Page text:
Ready to roll, CAT4, 45 Miles
I couldn't tell who was who so I just rolled up and stopped until it was announced. I'd been sitting there for 5 minutes before I realized that right in front of me was George Hincapie! He had one foot clipped in and was just leaning on his handle bars talking to everyone. I had no camera, no ink pen, not even a stitch of Hincapie clothing on. And I have a ton of the stuff. I even had some Hincapie jeans in the car! So I introduced myself, thanked him for donating a jersey to the Lt. Governor's ride, and watched him start the PRO race. He was very casual and soft spoken. I hope he destroys them all this year.

My race started with 98 riders. That's NINETY EIGHT RIDERS! Biggest field I've ever been in. And it sucked! We raced for 45 miles and it sucked for one reason...the yellow line rule. Imagine 98 riders who all want to be in the top 15. Constantly trying to move up. But you can't do it easily because your not allowed to cross the center line. Stupid safety regulations. Who do those officials think they are?  Protecting us like that?
Lap#1, 98 Riders in the field.
Anyway, I pack finished, which is to say that despite my failed breakaway attempt on the last lap I finished with the field. But I'll count my blessings... no crashes.
Happy Cow Creamery, Pelzer, SC
We left the race and visited the Happy Cow Creamery. Stephen new about it because his wife and kids visited there one time. He wanted to treat us to some pure, 100% natural recovery fluid (a.k.a., chocolate milk).

I was feeling particularly energetic when we got there and had to be reminded more than once to call it a creamery NOT a crematory. I bought my beautiful wife some blueberry pancake mix and we headed for Greenville.

Reedy Bridge, Downtown Greenville, S.C.
Downtown Greenville was great, as usual. After checking in at the hotel and getting a shower we rolled into town hungry. The BI-LO Center was attracting large crowds so we looked at the sign to find out what was going on. After several minutes of debating the virtues of a band named BASSNECTAR we discovered that they wouldn't be there until April and the throngs of people lining up outside were there to see  Disney's Phineas and Ferb: The Best LIVE Tour Ever!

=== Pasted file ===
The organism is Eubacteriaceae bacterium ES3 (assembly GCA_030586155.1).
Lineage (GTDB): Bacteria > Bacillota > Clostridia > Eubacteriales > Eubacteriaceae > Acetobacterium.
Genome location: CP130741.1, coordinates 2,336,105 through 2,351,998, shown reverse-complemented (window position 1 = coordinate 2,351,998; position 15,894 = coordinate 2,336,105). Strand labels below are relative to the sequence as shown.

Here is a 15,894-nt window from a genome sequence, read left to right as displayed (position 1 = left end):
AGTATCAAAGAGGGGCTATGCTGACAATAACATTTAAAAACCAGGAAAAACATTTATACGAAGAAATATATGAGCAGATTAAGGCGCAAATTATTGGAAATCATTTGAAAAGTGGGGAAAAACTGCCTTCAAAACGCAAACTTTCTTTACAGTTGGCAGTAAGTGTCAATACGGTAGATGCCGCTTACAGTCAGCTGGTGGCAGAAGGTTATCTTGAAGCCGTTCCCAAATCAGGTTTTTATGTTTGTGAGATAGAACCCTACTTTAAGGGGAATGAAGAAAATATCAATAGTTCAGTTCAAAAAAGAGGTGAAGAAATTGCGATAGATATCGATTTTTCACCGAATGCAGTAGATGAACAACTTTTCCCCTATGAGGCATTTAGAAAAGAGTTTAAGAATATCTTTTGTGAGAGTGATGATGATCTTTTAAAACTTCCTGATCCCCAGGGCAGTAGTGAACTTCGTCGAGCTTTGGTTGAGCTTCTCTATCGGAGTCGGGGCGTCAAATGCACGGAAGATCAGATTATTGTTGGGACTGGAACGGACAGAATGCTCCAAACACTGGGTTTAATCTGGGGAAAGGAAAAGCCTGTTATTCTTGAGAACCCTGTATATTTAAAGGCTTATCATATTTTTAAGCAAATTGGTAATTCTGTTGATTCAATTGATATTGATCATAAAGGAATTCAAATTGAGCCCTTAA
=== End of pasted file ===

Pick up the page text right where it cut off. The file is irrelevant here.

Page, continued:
French Toast and Angus Steak Salad

We parked and found a nice place on Main Street called The Green Room. It was great. I had French Toast, Stephen had Angus Steak Salad, and David had a Gyro. How's that for diverse? The waitress even told us the secret marinade for the steak...wait for it... Worcestershire Sauce and Dr. Pepper. Oh yeah, Be a Pepper. We told fish stories and I showed David all his "money shots" I took from my phone.

A prayer before racing.
After 9 hours of sleep we were ready for the final day of racing at the BMW Test Track. What a great venue! During each race, in the middle of the track, the pro drivers would give people a thrill ride. Imagine racing around the track while cars are drifting and spinning beside you. Pretty cool. I even took a ride after my race was over. When I got in I told the driver something he'd never heard before..."this looked lame but I thought I'd try it anyway". He did two donuts in a row.